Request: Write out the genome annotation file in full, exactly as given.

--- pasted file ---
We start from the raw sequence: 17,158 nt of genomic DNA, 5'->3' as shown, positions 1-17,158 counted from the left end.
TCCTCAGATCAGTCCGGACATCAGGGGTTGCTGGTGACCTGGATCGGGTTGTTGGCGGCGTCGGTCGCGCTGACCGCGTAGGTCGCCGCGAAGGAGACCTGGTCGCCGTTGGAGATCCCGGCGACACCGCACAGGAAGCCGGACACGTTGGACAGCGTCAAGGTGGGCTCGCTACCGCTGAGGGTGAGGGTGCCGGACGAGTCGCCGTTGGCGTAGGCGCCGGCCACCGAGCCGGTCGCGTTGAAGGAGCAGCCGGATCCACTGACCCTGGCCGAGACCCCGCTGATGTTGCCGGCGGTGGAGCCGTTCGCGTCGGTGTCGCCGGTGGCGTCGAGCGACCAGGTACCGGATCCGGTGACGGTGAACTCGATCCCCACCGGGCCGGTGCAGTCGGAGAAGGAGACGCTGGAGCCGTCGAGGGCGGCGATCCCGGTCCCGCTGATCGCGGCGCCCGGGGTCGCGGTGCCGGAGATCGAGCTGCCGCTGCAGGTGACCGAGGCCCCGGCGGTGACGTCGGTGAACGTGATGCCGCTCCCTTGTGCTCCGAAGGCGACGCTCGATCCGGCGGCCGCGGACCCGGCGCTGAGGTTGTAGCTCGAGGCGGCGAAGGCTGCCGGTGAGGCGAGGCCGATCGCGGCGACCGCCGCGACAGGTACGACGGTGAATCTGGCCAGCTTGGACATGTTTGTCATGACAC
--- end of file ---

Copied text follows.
We start from the raw sequence: 17,158 nt of genomic DNA, 5'->3' as shown, positions 1-17,158 counted from the left end.
TCCTCAGATCAGTCCGGACATCAGGGGTTGCTGGTGACCTGGATCGGGTTGTTGGCGGCGTCGGTCGCGCTGACCGCGTAGGTCGCCGCGAAGGAGACCTGGTCGCCGTTGGAGATCCCGGCGACACCGCACAGGAAGCCGGACACGTTGGACAGCGTCAAGGTGGGCTCGCTACCGCTGAGGGTGAGGGTGCCGGACGAGTCGCCGTTGGCGTAGGCGCCGGCCACCGAGCCGGTCGCGTTGAAGGAGCAGCCGGATCCACTGACCCTGGCCGAGACCCCGCTGATGTTGCCGGCGGTGGAGCCGTTCGCGTCGGTGTCGCCGGTGGCGTCGAGCGACCAGGTACCGGATCCGGTGACGGTGAACTCGATCCCCACCGGGCCGGTGCAGTCGGAGAAGGAGACGCTGGAGCCGTCGAGGGCGGCGATCCCGGTCCCGCTGATCGCGGCGCCCGGGGTCGCGGTGCCGGAGATCGAGCTGCCGCTGCAGGTGACCGAGGCCCCGGCGGTGACGTCGGTGAACGTGATGCCGCTCCCTTGTGCTCCGAAGGCGACGCTCGATCCGGCGGCCGCGGACCCGGCGCTGAGGTTGTAGCTCGAGGCGGCGAAGGCTGCCGGTGAGGCGAGGCCGATCGCGGCGACCGCCGCGACAGGTACGACGGTGAATCTGGCCAGCTTGGACATGTTTGTCATGACAC